Convenience retailers have responded to a consultation from the Ministry of Justice calling for the government to do more to support businesses who are victims of crime.
The consultation called for views on proposed themes and areas for reform ahead of publishing a second consultation on a revised version of the Code of Practice for Victims of Crime (Victims’ Code).
The Victims’ Code sets out the minimum level of service victims can expect from criminal justice agencies, such as the police and courts from the moment a crime is reported to the end of the trial.
Findings from ACS’ Voice of Local Shops polling of 1,200 convenience retailers in February 2019 show that only 40% of retailers who reported a violent incident to the police were made aware of the option to make an impact statement for business (ISB).
ACS’ main recommendations for changes to the Victims’ Code include focusing on Chapter 4 of the Code in the second consultation and promoting the rights of businesses through targeted communications.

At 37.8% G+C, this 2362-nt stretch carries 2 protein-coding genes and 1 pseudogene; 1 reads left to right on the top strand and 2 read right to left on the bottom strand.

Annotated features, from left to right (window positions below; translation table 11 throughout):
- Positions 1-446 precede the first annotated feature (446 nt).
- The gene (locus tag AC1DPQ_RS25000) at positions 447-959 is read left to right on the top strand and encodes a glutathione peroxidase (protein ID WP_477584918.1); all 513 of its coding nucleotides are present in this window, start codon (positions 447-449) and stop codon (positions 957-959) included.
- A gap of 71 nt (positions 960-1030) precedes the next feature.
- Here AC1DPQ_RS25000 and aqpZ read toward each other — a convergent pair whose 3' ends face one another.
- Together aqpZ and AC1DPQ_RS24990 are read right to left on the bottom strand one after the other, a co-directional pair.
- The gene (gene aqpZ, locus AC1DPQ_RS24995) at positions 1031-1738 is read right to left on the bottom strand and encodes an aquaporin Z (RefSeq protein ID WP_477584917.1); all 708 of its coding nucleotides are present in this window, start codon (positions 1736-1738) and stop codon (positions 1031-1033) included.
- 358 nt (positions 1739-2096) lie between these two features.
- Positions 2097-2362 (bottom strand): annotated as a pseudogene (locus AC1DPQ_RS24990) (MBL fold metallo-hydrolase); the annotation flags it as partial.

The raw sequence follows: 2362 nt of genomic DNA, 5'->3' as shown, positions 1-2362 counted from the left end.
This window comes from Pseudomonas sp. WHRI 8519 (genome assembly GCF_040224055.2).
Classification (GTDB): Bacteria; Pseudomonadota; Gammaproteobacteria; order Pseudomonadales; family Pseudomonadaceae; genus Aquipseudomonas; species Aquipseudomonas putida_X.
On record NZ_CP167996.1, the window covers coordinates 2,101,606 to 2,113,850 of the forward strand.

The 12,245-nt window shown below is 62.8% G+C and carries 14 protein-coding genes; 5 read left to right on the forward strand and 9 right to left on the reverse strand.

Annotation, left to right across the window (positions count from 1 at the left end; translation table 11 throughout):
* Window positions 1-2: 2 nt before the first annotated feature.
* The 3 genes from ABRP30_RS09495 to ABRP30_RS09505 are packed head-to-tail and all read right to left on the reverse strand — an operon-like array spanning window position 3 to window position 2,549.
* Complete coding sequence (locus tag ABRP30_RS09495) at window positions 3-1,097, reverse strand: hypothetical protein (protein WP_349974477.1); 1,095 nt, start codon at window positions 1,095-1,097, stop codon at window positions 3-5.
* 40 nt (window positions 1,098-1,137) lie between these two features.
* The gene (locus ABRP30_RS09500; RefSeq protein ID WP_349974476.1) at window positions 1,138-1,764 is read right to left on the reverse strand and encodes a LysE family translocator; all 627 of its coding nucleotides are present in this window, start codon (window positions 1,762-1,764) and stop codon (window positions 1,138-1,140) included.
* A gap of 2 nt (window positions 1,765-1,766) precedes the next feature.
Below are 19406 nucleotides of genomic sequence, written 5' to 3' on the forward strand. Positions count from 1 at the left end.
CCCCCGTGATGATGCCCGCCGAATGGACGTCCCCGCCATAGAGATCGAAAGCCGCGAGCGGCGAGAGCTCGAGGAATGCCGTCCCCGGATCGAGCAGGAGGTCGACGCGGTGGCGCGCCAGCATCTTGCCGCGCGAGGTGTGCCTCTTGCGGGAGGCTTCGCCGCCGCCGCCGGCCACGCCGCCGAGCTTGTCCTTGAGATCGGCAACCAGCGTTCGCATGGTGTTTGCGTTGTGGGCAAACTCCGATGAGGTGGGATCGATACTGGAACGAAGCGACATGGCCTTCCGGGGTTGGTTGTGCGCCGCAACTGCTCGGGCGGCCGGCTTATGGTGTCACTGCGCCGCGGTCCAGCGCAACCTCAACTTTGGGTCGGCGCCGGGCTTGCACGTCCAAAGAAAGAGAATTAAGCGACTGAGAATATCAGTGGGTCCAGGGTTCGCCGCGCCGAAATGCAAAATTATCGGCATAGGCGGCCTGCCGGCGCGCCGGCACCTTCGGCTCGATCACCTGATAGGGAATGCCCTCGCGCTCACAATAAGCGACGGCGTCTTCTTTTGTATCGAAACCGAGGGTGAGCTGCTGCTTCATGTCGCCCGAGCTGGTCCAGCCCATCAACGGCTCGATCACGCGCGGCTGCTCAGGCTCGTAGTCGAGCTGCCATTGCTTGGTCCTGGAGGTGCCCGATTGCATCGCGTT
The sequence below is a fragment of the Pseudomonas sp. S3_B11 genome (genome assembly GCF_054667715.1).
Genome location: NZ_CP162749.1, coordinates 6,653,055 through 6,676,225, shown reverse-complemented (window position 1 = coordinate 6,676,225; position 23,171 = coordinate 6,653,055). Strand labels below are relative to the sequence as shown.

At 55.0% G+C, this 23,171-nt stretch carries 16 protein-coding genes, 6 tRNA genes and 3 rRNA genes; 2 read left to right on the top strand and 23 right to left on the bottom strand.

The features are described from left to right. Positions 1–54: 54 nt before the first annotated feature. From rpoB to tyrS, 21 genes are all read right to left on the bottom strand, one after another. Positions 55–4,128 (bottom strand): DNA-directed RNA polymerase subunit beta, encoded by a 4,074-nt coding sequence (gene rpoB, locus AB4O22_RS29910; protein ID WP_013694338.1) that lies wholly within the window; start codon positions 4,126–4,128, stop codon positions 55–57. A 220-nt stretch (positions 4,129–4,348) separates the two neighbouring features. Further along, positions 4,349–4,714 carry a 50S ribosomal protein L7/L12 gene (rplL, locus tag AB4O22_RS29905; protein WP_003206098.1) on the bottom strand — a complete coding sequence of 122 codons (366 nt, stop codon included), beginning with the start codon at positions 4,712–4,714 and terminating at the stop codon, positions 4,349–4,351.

The Code and accompanying guidance should make clear that every business must be offered the opportunity to make an Impact Statement for Business for every crime reported, the ACS says.
The Code must make clear businesses rights to consistent and clear communication on their case throughout their victim journey using a single point of contact, ACS recommends.
James Lowman, chief executive of the Association of Convenience Stores, said: “Convenience stores have a unique reach into our communities, providing customers with essential day to day services but sadly they are also all too frequently victims of traumatic crimes.
“These crimes have a profound effect on the individuals, businesses and the communities that they are committed against and our research has shown that these businesses are not getting the information or support that they need. It is vital that the government ensures that changes to the Code reflect the need for businesses to get support and guidance after an incident occurs.”